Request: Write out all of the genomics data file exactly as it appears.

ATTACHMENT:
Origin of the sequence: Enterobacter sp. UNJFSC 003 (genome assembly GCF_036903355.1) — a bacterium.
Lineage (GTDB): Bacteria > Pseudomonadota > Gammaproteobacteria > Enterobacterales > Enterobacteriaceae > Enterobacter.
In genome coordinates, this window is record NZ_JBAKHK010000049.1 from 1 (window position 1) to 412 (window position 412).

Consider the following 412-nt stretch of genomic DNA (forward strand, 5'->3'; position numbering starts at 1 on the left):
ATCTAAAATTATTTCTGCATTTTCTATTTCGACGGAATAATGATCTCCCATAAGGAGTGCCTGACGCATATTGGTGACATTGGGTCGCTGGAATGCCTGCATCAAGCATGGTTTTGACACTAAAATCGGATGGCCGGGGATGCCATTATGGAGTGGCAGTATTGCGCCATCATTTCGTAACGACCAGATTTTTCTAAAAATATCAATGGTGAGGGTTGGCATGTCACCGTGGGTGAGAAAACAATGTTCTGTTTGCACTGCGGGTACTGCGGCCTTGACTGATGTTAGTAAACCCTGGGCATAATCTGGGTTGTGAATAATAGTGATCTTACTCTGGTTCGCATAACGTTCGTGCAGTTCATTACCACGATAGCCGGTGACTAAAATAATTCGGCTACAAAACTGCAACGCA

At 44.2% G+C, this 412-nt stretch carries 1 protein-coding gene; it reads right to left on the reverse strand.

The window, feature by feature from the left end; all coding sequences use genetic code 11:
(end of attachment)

Origin of the sequence: Enterobacter sp. UNJFSC 003 (genome assembly GCF_036903355.1) — a bacterium.
Lineage (GTDB): Bacteria > Pseudomonadota > Gammaproteobacteria > Enterobacterales > Enterobacteriaceae > Enterobacter.
In genome coordinates, this window is record NZ_JBAKHK010000049.1 from 1 (window position 1) to 412 (window position 412).

Consider the following 412-nt stretch of genomic DNA (forward strand, 5'->3'; position numbering starts at 1 on the left):
ATCTAAAATTATTTCTGCATTTTCTATTTCGACGGAATAATGATCTCCCATAAGGAGTGCCTGACGCATATTGGTGACATTGGGTCGCTGGAATGCCTGCATCAAGCATGGTTTTGACACTAAAATCGGATGGCCGGGGATGCCATTATGGAGTGGCAGTATTGCGCCATCATTTCGTAACGACCAGATTTTTCTAAAAATATCAATGGTGAGGGTTGGCATGTCACCGTGGGTGAGAAAACAATGTTCTGTTTGCACTGCGGGTACTGCGGCCTTGACTGATGTTAGTAAACCCTGGGCATAATCTGGGTTGTGAATAATAGTGATCTTACTCTGGTTCGCATAACGTTCGTGCAGTTCATTACCACGATAGCCGGTGACTAAAATAATTCGGCTACAAAACTGCAACGCA

At 44.2% G+C, this 412-nt stretch carries 1 protein-coding gene; it reads right to left on the reverse strand.

The window, feature by feature from the left end; all coding sequences use genetic code 11: